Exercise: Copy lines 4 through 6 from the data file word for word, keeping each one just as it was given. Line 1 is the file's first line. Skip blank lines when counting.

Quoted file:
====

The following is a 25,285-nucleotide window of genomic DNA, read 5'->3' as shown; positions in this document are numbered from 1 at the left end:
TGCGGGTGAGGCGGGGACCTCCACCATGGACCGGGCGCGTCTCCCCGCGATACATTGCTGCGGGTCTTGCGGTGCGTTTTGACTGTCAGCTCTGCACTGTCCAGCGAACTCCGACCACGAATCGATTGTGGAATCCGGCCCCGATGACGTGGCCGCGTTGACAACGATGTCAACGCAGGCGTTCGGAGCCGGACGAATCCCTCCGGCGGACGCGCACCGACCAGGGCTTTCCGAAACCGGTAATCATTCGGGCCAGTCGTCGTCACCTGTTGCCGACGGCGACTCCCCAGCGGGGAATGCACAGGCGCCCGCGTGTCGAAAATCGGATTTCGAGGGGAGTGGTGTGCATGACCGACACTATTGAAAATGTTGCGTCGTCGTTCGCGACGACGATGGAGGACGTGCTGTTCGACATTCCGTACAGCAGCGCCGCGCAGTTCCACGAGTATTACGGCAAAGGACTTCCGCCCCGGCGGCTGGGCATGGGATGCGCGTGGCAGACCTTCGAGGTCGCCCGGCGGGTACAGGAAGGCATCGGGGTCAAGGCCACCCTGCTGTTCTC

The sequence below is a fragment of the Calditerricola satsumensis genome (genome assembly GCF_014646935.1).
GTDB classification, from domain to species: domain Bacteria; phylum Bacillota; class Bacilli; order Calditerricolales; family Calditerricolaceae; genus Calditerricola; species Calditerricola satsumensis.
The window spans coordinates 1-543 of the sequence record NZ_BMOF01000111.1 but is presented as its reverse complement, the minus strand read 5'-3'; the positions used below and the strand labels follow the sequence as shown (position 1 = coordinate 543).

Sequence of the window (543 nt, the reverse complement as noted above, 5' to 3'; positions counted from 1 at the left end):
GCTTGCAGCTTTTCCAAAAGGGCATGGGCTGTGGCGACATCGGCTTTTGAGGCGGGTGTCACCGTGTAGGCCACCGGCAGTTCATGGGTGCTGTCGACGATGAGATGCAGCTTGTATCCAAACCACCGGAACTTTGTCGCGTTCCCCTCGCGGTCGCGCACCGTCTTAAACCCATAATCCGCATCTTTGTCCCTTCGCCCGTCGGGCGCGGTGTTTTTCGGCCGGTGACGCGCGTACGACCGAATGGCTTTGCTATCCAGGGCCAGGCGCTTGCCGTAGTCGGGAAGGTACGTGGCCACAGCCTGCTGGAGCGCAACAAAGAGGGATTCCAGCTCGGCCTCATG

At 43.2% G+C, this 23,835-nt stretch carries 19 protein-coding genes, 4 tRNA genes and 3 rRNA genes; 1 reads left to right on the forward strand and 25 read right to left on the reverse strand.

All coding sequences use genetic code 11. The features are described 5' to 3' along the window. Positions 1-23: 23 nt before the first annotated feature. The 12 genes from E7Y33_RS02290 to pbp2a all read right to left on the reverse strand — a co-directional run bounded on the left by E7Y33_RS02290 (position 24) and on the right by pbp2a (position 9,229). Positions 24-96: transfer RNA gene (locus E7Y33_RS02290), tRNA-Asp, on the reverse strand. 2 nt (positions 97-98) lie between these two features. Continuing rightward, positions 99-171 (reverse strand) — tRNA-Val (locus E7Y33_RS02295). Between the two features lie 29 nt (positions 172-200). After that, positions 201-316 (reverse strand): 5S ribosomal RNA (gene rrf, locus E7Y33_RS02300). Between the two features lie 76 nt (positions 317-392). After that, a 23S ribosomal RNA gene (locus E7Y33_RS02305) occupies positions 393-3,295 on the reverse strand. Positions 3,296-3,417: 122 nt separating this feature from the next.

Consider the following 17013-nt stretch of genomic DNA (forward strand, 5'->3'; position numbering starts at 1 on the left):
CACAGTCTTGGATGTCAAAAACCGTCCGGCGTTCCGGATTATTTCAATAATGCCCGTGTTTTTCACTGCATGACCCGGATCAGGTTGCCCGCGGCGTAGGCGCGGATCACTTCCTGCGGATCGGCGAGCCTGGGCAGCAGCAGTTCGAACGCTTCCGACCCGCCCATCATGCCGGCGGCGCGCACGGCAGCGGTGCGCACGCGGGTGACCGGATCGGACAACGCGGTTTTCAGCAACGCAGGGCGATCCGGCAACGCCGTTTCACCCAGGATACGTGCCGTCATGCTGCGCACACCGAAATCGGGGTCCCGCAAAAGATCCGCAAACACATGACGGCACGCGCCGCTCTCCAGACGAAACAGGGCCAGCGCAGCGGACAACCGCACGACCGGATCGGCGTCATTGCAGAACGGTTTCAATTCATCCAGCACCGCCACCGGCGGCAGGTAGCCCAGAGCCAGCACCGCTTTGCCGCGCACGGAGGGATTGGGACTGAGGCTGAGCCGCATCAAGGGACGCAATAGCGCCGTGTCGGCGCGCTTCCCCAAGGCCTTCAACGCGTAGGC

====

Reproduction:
GTDB classification, from domain to species: domain Bacteria; phylum Bacillota; class Bacilli; order Calditerricolales; family Calditerricolaceae; genus Calditerricola; species Calditerricola satsumensis.
The window spans coordinates 1-543 of the sequence record NZ_BMOF01000111.1 but is presented as its reverse complement, the minus strand read 5'-3'; the positions used below and the strand labels follow the sequence as shown (position 1 = coordinate 543).

Sequence of the window (543 nt, the reverse complement as noted above, 5' to 3'; positions counted from 1 at the left end):